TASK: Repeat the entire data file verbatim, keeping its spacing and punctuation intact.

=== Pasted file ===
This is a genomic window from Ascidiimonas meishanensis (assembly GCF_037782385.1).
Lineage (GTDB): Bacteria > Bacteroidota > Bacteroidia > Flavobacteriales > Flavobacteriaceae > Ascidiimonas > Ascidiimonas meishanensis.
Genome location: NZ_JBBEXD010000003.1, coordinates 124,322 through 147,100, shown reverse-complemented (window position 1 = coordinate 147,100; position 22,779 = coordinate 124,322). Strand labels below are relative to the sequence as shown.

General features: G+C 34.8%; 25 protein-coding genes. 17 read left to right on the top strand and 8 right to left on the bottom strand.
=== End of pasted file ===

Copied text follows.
This is a genomic window from Ascidiimonas meishanensis (assembly GCF_037782385.1).
Lineage (GTDB): Bacteria > Bacteroidota > Bacteroidia > Flavobacteriales > Flavobacteriaceae > Ascidiimonas > Ascidiimonas meishanensis.
Genome location: NZ_JBBEXD010000003.1, coordinates 124,322 through 147,100, shown reverse-complemented (window position 1 = coordinate 147,100; position 22,779 = coordinate 124,322). Strand labels below are relative to the sequence as shown.

General features: G+C 34.8%; 25 protein-coding genes. 17 read left to right on the top strand and 8 right to left on the bottom strand.